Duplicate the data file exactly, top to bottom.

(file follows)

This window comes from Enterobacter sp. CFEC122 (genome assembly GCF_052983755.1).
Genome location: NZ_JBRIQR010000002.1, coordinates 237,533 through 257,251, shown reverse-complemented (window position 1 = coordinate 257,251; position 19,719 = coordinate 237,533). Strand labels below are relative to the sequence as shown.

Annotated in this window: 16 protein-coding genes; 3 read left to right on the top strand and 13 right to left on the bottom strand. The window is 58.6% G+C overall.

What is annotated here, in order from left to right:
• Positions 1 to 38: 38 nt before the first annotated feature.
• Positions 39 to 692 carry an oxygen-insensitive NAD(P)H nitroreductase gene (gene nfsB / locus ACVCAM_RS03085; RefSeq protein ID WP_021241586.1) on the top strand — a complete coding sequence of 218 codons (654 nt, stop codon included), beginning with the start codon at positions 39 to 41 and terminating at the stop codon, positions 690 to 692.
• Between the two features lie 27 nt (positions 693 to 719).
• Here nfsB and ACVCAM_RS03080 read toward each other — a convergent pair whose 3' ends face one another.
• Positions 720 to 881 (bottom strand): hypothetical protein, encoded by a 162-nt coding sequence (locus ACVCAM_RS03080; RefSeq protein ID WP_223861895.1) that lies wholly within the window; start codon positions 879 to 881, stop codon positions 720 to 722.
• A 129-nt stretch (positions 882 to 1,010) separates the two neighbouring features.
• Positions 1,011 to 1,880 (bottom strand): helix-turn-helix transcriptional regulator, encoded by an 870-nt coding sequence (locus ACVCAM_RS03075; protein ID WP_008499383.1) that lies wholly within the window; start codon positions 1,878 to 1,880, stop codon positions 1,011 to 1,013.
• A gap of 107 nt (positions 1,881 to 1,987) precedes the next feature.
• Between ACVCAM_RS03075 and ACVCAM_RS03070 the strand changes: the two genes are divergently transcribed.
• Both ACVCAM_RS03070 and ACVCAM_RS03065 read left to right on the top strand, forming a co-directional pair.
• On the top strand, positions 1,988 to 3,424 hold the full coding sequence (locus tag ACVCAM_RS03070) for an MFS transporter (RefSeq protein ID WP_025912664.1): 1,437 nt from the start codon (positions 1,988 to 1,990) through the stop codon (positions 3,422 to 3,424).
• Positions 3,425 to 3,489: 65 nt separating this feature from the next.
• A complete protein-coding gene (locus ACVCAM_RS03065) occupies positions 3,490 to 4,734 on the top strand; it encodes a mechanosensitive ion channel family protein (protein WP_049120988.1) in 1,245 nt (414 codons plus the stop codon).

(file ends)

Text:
This window comes from Enterobacter sp. CFEC122 (genome assembly GCF_052983755.1).
Genome location: NZ_JBRIQR010000002.1, coordinates 237,533 through 257,251, shown reverse-complemented (window position 1 = coordinate 257,251; position 19,719 = coordinate 237,533). Strand labels below are relative to the sequence as shown.

Annotated in this window: 16 protein-coding genes; 3 read left to right on the top strand and 13 right to left on the bottom strand. The window is 58.6% G+C overall.

What is annotated here, in order from left to right:
• Positions 1 to 38: 38 nt before the first annotated feature.
• Positions 39 to 692 carry an oxygen-insensitive NAD(P)H nitroreductase gene (gene nfsB / locus ACVCAM_RS03085; RefSeq protein ID WP_021241586.1) on the top strand — a complete coding sequence of 218 codons (654 nt, stop codon included), beginning with the start codon at positions 39 to 41 and terminating at the stop codon, positions 690 to 692.
• Between the two features lie 27 nt (positions 693 to 719).
• Here nfsB and ACVCAM_RS03080 read toward each other — a convergent pair whose 3' ends face one another.
• Positions 720 to 881 (bottom strand): hypothetical protein, encoded by a 162-nt coding sequence (locus ACVCAM_RS03080; RefSeq protein ID WP_223861895.1) that lies wholly within the window; start codon positions 879 to 881, stop codon positions 720 to 722.
• A 129-nt stretch (positions 882 to 1,010) separates the two neighbouring features.
• Positions 1,011 to 1,880 (bottom strand): helix-turn-helix transcriptional regulator, encoded by an 870-nt coding sequence (locus ACVCAM_RS03075; protein ID WP_008499383.1) that lies wholly within the window; start codon positions 1,878 to 1,880, stop codon positions 1,011 to 1,013.
• A gap of 107 nt (positions 1,881 to 1,987) precedes the next feature.
• Between ACVCAM_RS03075 and ACVCAM_RS03070 the strand changes: the two genes are divergently transcribed.
• Both ACVCAM_RS03070 and ACVCAM_RS03065 read left to right on the top strand, forming a co-directional pair.
• On the top strand, positions 1,988 to 3,424 hold the full coding sequence (locus tag ACVCAM_RS03070) for an MFS transporter (RefSeq protein ID WP_025912664.1): 1,437 nt from the start codon (positions 1,988 to 1,990) through the stop codon (positions 3,422 to 3,424).
• Positions 3,425 to 3,489: 65 nt separating this feature from the next.
• A complete protein-coding gene (locus ACVCAM_RS03065) occupies positions 3,490 to 4,734 on the top strand; it encodes a mechanosensitive ion channel family protein (protein WP_049120988.1) in 1,245 nt (414 codons plus the stop codon).